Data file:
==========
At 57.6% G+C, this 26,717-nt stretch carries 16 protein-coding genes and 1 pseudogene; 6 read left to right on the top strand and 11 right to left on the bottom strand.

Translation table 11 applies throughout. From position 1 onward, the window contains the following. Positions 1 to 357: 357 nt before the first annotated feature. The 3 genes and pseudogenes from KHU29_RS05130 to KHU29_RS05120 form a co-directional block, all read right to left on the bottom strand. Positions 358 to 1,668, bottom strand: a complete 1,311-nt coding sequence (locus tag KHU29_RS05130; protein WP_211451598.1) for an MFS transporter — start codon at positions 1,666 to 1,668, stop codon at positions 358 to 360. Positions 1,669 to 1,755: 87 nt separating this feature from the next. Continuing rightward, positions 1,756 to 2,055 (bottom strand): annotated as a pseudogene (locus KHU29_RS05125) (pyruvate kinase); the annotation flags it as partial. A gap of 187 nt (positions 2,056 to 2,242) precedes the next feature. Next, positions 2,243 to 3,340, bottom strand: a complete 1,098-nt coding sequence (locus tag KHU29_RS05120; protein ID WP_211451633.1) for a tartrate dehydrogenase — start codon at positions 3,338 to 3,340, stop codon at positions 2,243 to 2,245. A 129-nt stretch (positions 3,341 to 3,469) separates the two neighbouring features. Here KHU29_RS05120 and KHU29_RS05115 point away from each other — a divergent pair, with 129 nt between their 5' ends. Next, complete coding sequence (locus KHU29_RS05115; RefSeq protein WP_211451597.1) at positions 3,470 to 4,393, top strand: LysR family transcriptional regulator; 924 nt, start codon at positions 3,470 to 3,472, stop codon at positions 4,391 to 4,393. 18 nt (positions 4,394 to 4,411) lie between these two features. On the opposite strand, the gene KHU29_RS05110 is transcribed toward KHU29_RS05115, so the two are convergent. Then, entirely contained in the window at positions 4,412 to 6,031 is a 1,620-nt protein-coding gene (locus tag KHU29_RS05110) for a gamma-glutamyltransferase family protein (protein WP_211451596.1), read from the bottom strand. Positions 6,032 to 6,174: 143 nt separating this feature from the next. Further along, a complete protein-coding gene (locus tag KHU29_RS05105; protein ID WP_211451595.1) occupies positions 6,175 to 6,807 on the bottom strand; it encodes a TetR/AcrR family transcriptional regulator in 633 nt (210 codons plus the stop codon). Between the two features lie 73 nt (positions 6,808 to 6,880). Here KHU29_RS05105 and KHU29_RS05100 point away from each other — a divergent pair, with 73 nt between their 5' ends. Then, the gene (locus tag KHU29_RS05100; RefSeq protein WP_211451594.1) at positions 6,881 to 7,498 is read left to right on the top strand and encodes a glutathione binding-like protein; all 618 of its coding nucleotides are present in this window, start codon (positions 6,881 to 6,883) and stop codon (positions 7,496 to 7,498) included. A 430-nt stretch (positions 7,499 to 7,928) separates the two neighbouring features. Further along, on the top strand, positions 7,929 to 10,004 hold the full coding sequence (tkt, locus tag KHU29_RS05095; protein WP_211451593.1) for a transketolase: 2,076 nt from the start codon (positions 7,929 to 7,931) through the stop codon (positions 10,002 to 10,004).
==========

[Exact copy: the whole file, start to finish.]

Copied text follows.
At 57.6% G+C, this 26,717-nt stretch carries 16 protein-coding genes and 1 pseudogene; 6 read left to right on the top strand and 11 right to left on the bottom strand.

Translation table 11 applies throughout. From position 1 onward, the window contains the following. Positions 1 to 357: 357 nt before the first annotated feature. The 3 genes and pseudogenes from KHU29_RS05130 to KHU29_RS05120 form a co-directional block, all read right to left on the bottom strand. Positions 358 to 1,668, bottom strand: a complete 1,311-nt coding sequence (locus tag KHU29_RS05130; protein WP_211451598.1) for an MFS transporter — start codon at positions 1,666 to 1,668, stop codon at positions 358 to 360. Positions 1,669 to 1,755: 87 nt separating this feature from the next. Continuing rightward, positions 1,756 to 2,055 (bottom strand): annotated as a pseudogene (locus KHU29_RS05125) (pyruvate kinase); the annotation flags it as partial. A gap of 187 nt (positions 2,056 to 2,242) precedes the next feature. Next, positions 2,243 to 3,340, bottom strand: a complete 1,098-nt coding sequence (locus tag KHU29_RS05120; protein ID WP_211451633.1) for a tartrate dehydrogenase — start codon at positions 3,338 to 3,340, stop codon at positions 2,243 to 2,245. A 129-nt stretch (positions 3,341 to 3,469) separates the two neighbouring features. Here KHU29_RS05120 and KHU29_RS05115 point away from each other — a divergent pair, with 129 nt between their 5' ends. Next, complete coding sequence (locus KHU29_RS05115; RefSeq protein WP_211451597.1) at positions 3,470 to 4,393, top strand: LysR family transcriptional regulator; 924 nt, start codon at positions 3,470 to 3,472, stop codon at positions 4,391 to 4,393. 18 nt (positions 4,394 to 4,411) lie between these two features. On the opposite strand, the gene KHU29_RS05110 is transcribed toward KHU29_RS05115, so the two are convergent. Then, entirely contained in the window at positions 4,412 to 6,031 is a 1,620-nt protein-coding gene (locus tag KHU29_RS05110) for a gamma-glutamyltransferase family protein (protein WP_211451596.1), read from the bottom strand. Positions 6,032 to 6,174: 143 nt separating this feature from the next. Further along, a complete protein-coding gene (locus tag KHU29_RS05105; protein ID WP_211451595.1) occupies positions 6,175 to 6,807 on the bottom strand; it encodes a TetR/AcrR family transcriptional regulator in 633 nt (210 codons plus the stop codon). Between the two features lie 73 nt (positions 6,808 to 6,880). Here KHU29_RS05105 and KHU29_RS05100 point away from each other — a divergent pair, with 73 nt between their 5' ends. Then, the gene (locus tag KHU29_RS05100; RefSeq protein WP_211451594.1) at positions 6,881 to 7,498 is read left to right on the top strand and encodes a glutathione binding-like protein; all 618 of its coding nucleotides are present in this window, start codon (positions 6,881 to 6,883) and stop codon (positions 7,496 to 7,498) included. A 430-nt stretch (positions 7,499 to 7,928) separates the two neighbouring features. Further along, on the top strand, positions 7,929 to 10,004 hold the full coding sequence (tkt, locus tag KHU29_RS05095; protein WP_211451593.1) for a transketolase: 2,076 nt from the start codon (positions 7,929 to 7,931) through the stop codon (positions 10,002 to 10,004).